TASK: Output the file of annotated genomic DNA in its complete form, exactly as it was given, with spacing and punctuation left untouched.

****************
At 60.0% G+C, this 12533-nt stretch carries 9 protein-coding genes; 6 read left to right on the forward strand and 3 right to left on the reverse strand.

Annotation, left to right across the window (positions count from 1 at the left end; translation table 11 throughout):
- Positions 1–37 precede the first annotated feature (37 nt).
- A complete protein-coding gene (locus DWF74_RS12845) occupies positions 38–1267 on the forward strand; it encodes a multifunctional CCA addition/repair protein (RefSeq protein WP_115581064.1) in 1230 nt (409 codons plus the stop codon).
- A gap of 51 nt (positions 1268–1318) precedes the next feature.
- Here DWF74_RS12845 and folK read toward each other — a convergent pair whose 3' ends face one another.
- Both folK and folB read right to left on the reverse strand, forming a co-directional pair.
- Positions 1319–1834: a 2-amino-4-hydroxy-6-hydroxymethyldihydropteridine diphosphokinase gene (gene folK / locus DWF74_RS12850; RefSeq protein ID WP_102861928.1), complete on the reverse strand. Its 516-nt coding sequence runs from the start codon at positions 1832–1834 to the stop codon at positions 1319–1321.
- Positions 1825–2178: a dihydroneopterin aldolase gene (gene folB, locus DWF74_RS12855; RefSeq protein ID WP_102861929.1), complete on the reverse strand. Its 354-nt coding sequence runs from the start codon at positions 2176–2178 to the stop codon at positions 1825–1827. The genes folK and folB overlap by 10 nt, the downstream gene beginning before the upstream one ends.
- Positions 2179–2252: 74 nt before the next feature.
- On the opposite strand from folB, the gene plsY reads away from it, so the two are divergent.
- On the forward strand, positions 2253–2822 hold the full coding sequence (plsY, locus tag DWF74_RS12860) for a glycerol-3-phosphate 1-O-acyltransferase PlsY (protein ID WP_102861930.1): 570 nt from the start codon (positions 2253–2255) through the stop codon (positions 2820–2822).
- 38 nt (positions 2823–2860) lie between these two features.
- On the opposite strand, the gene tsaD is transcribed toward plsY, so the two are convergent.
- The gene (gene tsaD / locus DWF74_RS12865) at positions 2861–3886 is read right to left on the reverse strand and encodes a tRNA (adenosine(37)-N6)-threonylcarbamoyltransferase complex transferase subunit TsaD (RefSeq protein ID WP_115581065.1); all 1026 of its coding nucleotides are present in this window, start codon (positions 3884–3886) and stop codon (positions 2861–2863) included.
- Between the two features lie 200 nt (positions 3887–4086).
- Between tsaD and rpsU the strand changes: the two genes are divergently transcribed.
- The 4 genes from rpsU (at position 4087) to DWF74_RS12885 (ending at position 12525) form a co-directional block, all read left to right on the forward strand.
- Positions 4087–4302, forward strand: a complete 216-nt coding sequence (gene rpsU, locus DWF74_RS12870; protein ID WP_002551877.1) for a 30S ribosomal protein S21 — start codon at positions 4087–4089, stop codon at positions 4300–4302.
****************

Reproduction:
At 60.0% G+C, this 12533-nt stretch carries 9 protein-coding genes; 6 read left to right on the forward strand and 3 right to left on the reverse strand.

Annotation, left to right across the window (positions count from 1 at the left end; translation table 11 throughout):
- Positions 1–37 precede the first annotated feature (37 nt).
- A complete protein-coding gene (locus DWF74_RS12845) occupies positions 38–1267 on the forward strand; it encodes a multifunctional CCA addition/repair protein (RefSeq protein WP_115581064.1) in 1230 nt (409 codons plus the stop codon).
- A gap of 51 nt (positions 1268–1318) precedes the next feature.
- Here DWF74_RS12845 and folK read toward each other — a convergent pair whose 3' ends face one another.
- Both folK and folB read right to left on the reverse strand, forming a co-directional pair.
- Positions 1319–1834: a 2-amino-4-hydroxy-6-hydroxymethyldihydropteridine diphosphokinase gene (gene folK / locus DWF74_RS12850; RefSeq protein ID WP_102861928.1), complete on the reverse strand. Its 516-nt coding sequence runs from the start codon at positions 1832–1834 to the stop codon at positions 1319–1321.
- Positions 1825–2178: a dihydroneopterin aldolase gene (gene folB, locus DWF74_RS12855; RefSeq protein ID WP_102861929.1), complete on the reverse strand. Its 354-nt coding sequence runs from the start codon at positions 2176–2178 to the stop codon at positions 1825–1827. The genes folK and folB overlap by 10 nt, the downstream gene beginning before the upstream one ends.
- Positions 2179–2252: 74 nt before the next feature.
- On the opposite strand from folB, the gene plsY reads away from it, so the two are divergent.
- On the forward strand, positions 2253–2822 hold the full coding sequence (plsY, locus tag DWF74_RS12860) for a glycerol-3-phosphate 1-O-acyltransferase PlsY (protein ID WP_102861930.1): 570 nt from the start codon (positions 2253–2255) through the stop codon (positions 2820–2822).
- 38 nt (positions 2823–2860) lie between these two features.
- On the opposite strand, the gene tsaD is transcribed toward plsY, so the two are convergent.
- The gene (gene tsaD / locus DWF74_RS12865) at positions 2861–3886 is read right to left on the reverse strand and encodes a tRNA (adenosine(37)-N6)-threonylcarbamoyltransferase complex transferase subunit TsaD (RefSeq protein ID WP_115581065.1); all 1026 of its coding nucleotides are present in this window, start codon (positions 3884–3886) and stop codon (positions 2861–2863) included.
- Between the two features lie 200 nt (positions 3887–4086).
- Between tsaD and rpsU the strand changes: the two genes are divergently transcribed.
- The 4 genes from rpsU (at position 4087) to DWF74_RS12885 (ending at position 12525) form a co-directional block, all read left to right on the forward strand.
- Positions 4087–4302, forward strand: a complete 216-nt coding sequence (gene rpsU, locus DWF74_RS12870; protein ID WP_002551877.1) for a 30S ribosomal protein S21 — start codon at positions 4087–4089, stop codon at positions 4300–4302.